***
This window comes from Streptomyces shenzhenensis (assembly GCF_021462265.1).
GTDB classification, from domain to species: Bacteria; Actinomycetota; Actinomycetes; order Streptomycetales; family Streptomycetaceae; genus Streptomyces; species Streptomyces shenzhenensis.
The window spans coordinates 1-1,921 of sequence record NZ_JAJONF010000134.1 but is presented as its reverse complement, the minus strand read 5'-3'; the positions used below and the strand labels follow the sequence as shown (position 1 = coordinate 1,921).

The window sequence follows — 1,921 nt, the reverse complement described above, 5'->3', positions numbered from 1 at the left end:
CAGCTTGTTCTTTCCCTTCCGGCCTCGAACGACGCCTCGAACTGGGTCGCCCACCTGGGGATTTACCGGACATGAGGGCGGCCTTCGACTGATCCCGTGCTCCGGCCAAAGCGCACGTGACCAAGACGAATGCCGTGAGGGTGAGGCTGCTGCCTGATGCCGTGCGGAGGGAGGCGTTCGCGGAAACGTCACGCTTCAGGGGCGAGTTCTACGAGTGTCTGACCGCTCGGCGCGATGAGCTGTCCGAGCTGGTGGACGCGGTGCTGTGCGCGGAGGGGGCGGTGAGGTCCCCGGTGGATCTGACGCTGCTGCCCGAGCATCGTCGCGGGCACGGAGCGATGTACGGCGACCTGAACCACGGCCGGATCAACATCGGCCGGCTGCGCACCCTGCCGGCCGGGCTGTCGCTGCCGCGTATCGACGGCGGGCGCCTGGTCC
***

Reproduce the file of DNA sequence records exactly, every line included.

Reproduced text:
This window comes from Streptomyces shenzhenensis (assembly GCF_021462265.1).
GTDB classification, from domain to species: Bacteria; Actinomycetota; Actinomycetes; order Streptomycetales; family Streptomycetaceae; genus Streptomyces; species Streptomyces shenzhenensis.
The window spans coordinates 1-1,921 of sequence record NZ_JAJONF010000134.1 but is presented as its reverse complement, the minus strand read 5'-3'; the positions used below and the strand labels follow the sequence as shown (position 1 = coordinate 1,921).

The window sequence follows — 1,921 nt, the reverse complement described above, 5'->3', positions numbered from 1 at the left end:
CAGCTTGTTCTTTCCCTTCCGGCCTCGAACGACGCCTCGAACTGGGTCGCCCACCTGGGGATTTACCGGACATGAGGGCGGCCTTCGACTGATCCCGTGCTCCGGCCAAAGCGCACGTGACCAAGACGAATGCCGTGAGGGTGAGGCTGCTGCCTGATGCCGTGCGGAGGGAGGCGTTCGCGGAAACGTCACGCTTCAGGGGCGAGTTCTACGAGTGTCTGACCGCTCGGCGCGATGAGCTGTCCGAGCTGGTGGACGCGGTGCTGTGCGCGGAGGGGGCGGTGAGGTCCCCGGTGGATCTGACGCTGCTGCCCGAGCATCGTCGCGGGCACGGAGCGATGTACGGCGACCTGAACCACGGCCGGATCAACATCGGCCGGCTGCGCACCCTGCCGGCCGGGCTGTCGCTGCCGCGTATCGACGGCGGGCGCCTGGTCC